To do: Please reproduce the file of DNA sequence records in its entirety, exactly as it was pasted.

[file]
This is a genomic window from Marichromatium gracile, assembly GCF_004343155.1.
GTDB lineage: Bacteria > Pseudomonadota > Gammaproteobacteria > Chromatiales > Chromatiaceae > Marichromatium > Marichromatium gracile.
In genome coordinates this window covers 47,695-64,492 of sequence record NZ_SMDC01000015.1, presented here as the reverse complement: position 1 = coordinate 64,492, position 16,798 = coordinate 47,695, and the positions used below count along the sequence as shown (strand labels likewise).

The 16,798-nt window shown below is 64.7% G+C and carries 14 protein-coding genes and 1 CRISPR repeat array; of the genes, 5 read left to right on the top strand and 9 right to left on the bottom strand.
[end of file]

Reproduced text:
This is a genomic window from Marichromatium gracile, assembly GCF_004343155.1.
GTDB lineage: Bacteria > Pseudomonadota > Gammaproteobacteria > Chromatiales > Chromatiaceae > Marichromatium > Marichromatium gracile.
In genome coordinates this window covers 47,695-64,492 of sequence record NZ_SMDC01000015.1, presented here as the reverse complement: position 1 = coordinate 64,492, position 16,798 = coordinate 47,695, and the positions used below count along the sequence as shown (strand labels likewise).

The 16,798-nt window shown below is 64.7% G+C and carries 14 protein-coding genes and 1 CRISPR repeat array; of the genes, 5 read left to right on the top strand and 9 right to left on the bottom strand.